If you have only a few bulbs or tubes, you can follow the instructions above. However, if you are renovating an office for example, where you will need to dispose of hundreds of tubes or bulbs. you will need the services of a professional waste recycling company.

Companies like WM or Hazardous Waste Experts can give you a quote on how much your disposal project would cost.

These companies are often part of associations like the Solid Waste Association of North America, the North America Hazardous Materials Management Association, the National Waste, and Recycling Association, and the National Association of Environmental Professionals. This allows them to keep up to date on the most recent laws and regulations surrounding proper waste disposal, as well as the most effective methods of eliminating waste.

These companies take care of the management, transportation, and safe disposal of hazardous materials.

Mail-In Services

Some companies and organizations offer recycling by mail services. They will send you a pre-labeled kit that will allow you to ship your fluorescent bulbs to them. This is more practical for small amounts of fluorescent tubes, but some companies do larger-scale recycling.

The cost of the kit includes shipping charges to the recycling center, a special container, and a bag, as well as instructions.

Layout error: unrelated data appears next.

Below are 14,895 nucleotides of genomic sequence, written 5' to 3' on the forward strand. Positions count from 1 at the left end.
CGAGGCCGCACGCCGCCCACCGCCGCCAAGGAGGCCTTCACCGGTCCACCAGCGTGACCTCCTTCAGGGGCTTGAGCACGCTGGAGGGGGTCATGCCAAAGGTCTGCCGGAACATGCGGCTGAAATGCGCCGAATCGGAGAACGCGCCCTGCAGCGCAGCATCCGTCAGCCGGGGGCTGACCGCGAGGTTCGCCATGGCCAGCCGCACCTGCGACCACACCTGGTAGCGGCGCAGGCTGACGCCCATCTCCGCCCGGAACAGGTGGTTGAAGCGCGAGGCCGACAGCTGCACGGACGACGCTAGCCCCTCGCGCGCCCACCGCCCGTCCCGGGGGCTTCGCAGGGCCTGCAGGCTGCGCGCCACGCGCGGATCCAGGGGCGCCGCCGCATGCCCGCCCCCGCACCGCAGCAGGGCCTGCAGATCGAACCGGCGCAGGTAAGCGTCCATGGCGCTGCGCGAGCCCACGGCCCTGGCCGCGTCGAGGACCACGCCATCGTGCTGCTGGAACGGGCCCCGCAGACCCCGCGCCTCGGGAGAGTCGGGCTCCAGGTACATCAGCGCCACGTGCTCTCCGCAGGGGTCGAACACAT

Large companies and corporations like airports, universities, shopping malls, and hospitals use these services to conveniently dispose of large quantities of fluorescent tubes.

They also can dispose of other materials like batteries, smoke detectors, thermometers, exit signs, and other forms of office and electronic waste.

Here are some companies that offer mail-in recycling services:

These kits range in price, but a kit for standard 4ft fluorescent tubes costs $100 and holds about 68 tubes. Purchase the kit that fits the number of tubes that you want to recycle, and the company will mail you the box with the prepaid shipping label. Simply box them up according to the instructions, and mail them back to the company. They will often send you a certificate of recycling, confirming that they have properly disposed of the materials.


How to Recycle Broken Fluorescent Bulbs and Tubes

You might be nervous to dispose of fluorescent bulbs or tubes that have been broken because of the mercury content. This can be a safety issue in workplaces and businesses.

The EPA recommends that first, all other personnel or customers clear the area or leave the room. You should then open up a window or door to air out the room for 10-15 minutes. If you have an AC system running, you should shut it off so that the particles aren’t circulating through the building.

After following these procedures, you can scoop up all debris from the lightbulbs. Vacuum up any dust or powder that is left behind. After you seal the debris in a sealable container or trash bag, you can arrange for the material to be disposed of properly using one of the methods listed above. Make sure to include the vacuum bag in the hazardous waste bag.